The Great Monsignor
By E. J. Dionne Jr.
Tuesday, May 7, 2002; Page A21
There is no such thing as a timely death. But just when you thought all the stories on American priests were destined to be about evil committed and covered up, one of the truly great priests was called to his eternal reward.
Monsignor George G. Higgins was the sort of Catholic clergyman regularly cast as a hero in movies of the 1940s and '50s. He was an uncompromising pro-labor priest who walked picket lines, fought anti-Semitism, supported civil rights and wrote and wrote and wrote in the hope that some of his arguments about social justice might penetrate somewhere.
He got attached to causes before they became fashionable, and stuck with them after the fashionable people moved on. Cesar Chavez once said that no one had done more for American farm workers than Monsignor Higgins. In the 1980s, he traveled regularly to Poland in support of Solidarity's struggle against communism and became an important link between American union leaders and their Polish brethren.
As it happens, even the day of Monsignor Higgins's death, at the age of 86, was appropriate. He passed from this world on May 1, the day that many countries set aside to honor labor and that the Catholic Church designates as the Feast of St. Joseph the Worker.
If Higgins had been there when that famous carpenter was looking for a place to spend the night with his pregnant wife, the monsignor would certainly have taken the family in. He would also have handed Joseph a union card, told him he deserved better pay and benefits, and insisted that no working person should ever have to beg for shelter.
Yes, Higgins sounds so old-fashioned -- and in every good sense he was -- that you might wonder about his relevance to our moment. Let us count the ways.
One of the most astonishing and disturbing aspects of the Catholic Church's current scandal is the profound disjunction -- that's a charitable word -- between what the church preaches about sexuality and compassion toward the young and how its leaders reacted to the flagrant violation of these norms by priests.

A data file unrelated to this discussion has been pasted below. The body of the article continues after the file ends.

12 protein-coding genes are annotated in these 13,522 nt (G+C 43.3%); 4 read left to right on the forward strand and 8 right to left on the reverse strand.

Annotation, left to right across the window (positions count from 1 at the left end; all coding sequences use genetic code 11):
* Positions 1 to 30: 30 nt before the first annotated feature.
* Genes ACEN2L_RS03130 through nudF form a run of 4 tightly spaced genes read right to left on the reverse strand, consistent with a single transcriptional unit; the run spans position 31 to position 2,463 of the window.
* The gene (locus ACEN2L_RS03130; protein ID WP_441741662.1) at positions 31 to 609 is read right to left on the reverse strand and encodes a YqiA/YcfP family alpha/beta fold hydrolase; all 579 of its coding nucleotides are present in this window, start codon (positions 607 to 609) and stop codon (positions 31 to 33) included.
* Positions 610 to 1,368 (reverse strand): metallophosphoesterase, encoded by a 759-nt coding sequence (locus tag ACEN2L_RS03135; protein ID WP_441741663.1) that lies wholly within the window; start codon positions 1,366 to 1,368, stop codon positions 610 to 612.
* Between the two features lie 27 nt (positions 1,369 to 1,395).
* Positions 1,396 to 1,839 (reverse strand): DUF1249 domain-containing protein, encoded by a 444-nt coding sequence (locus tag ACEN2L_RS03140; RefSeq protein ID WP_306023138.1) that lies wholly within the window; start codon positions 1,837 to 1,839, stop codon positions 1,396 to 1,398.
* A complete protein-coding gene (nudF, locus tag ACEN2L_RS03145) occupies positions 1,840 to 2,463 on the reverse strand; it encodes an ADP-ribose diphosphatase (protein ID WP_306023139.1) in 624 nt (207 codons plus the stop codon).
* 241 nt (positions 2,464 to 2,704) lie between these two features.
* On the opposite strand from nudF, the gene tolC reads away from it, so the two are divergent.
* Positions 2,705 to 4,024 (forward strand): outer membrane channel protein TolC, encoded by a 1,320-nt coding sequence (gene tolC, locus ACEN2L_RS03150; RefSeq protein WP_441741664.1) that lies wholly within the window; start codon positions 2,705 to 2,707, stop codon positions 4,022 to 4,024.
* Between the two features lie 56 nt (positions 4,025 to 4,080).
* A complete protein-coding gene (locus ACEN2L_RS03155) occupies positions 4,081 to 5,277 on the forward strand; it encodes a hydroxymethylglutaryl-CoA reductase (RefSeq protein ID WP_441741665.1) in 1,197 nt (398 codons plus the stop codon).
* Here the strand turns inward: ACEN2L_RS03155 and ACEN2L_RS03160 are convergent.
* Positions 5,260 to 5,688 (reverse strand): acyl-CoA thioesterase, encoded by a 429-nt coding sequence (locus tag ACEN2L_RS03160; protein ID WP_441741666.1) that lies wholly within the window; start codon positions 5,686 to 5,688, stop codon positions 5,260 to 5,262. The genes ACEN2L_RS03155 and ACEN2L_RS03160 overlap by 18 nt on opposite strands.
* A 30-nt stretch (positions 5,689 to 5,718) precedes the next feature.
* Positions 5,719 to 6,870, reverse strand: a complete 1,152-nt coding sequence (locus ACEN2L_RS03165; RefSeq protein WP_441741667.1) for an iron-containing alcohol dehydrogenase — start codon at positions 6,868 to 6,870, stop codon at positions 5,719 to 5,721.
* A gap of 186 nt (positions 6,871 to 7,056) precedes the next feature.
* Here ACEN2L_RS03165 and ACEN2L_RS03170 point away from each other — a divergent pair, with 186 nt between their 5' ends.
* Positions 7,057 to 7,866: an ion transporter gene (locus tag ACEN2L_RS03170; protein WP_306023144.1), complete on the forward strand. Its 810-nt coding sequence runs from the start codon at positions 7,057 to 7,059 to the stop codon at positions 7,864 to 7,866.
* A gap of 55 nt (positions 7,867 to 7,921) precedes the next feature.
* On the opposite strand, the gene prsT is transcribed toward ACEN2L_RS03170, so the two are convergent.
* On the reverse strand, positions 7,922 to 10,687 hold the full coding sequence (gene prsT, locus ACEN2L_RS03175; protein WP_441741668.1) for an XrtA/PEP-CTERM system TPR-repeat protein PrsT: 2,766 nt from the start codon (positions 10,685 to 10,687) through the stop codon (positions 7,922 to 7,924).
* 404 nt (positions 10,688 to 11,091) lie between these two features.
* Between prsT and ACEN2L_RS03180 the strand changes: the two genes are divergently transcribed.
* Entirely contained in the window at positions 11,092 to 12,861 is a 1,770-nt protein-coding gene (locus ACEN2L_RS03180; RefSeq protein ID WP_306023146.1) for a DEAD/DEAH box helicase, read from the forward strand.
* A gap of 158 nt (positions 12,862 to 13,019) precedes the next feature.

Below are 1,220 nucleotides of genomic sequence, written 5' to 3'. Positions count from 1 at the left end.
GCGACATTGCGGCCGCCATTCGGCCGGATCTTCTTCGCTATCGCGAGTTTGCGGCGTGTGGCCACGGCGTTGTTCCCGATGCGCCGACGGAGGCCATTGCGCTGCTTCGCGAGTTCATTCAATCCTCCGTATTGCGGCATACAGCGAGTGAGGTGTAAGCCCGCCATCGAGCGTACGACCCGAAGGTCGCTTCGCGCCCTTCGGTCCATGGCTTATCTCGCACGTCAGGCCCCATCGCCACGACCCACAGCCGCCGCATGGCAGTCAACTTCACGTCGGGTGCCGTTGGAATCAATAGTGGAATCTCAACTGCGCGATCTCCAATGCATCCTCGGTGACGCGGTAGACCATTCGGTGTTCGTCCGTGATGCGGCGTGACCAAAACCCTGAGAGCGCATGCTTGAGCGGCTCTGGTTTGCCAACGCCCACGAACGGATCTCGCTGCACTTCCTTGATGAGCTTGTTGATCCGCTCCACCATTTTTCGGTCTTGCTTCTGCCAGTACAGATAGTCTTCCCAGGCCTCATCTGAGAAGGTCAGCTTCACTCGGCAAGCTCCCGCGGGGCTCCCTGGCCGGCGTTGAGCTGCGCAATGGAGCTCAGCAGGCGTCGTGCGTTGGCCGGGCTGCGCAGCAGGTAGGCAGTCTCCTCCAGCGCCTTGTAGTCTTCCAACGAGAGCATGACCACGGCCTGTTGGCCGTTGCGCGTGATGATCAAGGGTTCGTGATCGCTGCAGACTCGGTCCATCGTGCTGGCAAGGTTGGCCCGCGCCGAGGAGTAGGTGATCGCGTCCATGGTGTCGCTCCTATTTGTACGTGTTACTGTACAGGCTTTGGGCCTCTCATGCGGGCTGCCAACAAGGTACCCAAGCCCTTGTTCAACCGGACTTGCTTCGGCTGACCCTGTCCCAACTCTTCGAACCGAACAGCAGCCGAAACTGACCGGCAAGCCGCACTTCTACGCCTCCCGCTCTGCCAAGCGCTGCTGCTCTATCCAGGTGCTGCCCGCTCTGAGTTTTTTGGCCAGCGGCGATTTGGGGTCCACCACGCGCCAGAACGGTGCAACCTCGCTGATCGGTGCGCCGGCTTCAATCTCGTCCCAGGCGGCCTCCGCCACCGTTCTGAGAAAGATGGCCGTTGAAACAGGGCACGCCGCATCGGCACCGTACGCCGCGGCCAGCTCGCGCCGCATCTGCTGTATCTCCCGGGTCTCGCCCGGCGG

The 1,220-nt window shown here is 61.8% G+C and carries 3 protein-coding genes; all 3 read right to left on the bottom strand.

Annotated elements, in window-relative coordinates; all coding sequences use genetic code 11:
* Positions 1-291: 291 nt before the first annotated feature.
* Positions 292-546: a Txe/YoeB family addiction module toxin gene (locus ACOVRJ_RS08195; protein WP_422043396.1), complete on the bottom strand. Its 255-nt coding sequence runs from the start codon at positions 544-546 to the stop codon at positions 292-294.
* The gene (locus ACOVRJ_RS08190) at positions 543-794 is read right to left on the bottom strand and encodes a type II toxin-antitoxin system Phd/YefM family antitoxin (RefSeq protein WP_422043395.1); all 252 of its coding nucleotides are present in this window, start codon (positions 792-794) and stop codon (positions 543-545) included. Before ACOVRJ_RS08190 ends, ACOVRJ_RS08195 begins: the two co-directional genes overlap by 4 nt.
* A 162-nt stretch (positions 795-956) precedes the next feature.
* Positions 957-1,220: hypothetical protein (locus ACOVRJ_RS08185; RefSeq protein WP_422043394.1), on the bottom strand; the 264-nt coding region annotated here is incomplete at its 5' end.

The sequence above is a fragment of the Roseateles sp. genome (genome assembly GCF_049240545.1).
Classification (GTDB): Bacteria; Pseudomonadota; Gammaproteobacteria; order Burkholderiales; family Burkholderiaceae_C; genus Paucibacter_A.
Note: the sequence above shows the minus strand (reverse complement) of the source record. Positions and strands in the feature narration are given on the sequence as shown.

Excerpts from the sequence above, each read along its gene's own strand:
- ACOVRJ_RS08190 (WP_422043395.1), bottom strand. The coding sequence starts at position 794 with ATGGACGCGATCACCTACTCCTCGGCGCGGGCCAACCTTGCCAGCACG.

Higgins, who spent decades as the Catholic Church's point man on labor and social-justice issues, hated the idea of preachers' exhorting people to do one thing and then doing the opposite. And so he made himself into a true pain for any administrator of any Catholic institution who resisted the demands of workers for fair pay and union representation.
"These men and women mop the floors of Catholic schools, work in Catholic hospital kitchens and perform other sometimes menial tasks in various institutions," he once wrote. "They have not volunteered to serve the church for less than proportionate compensation."
"The church has a long history of speaking out on justice and peace issues," he said. "Yet only in more recent times has the church made it clear that these teachings apply as well to the workings of its own institutions."
Where some religious leaders complain that they get caught up in scandal because they are unfairly held to higher standards, Higgins believed that higher standards were exactly the calling of those who claim the authority to tell others what to do.
It bothered Higgins to the end of his life that the cause of trade unionism had become so unfashionable, especially among well-educated and well-paid elites. For 56 years, he wrote a column for the Catholic press, and he returned to union issues so often that he once felt obligated to headline one of his offerings: "Why There's So Much Ado About Labor in My Column."
His answer was simple: "I am convinced that we are not likely to have a fully free or democratic society over the long haul without a strong and effective labor movement."
To those who saw collective bargaining as outdated in a new economy involving choice, mobility and entrepreneurship, Higgins would thunder back about the rights of those for whom such a glittering world was still, at best, a distant possibility: hospital workers, farm workers, fast-food workers and others who need higher wages to help their children reach their dreams. He could not abide well-paid intellectuals who regularly derided unions as dinosaurs, and he told them so, over and over.
It is one of the highest callings of spiritual leaders to force those who live happy and comfortable lives to consider their obligations to those heavily burdened by injustice and deprivation. It is a great loss when such prophetic voices are stilled by scandal and the cynicism it breeds. Fortunately, that never happened to Higgins. He never had to shut up about injustice and, God bless him, he never did.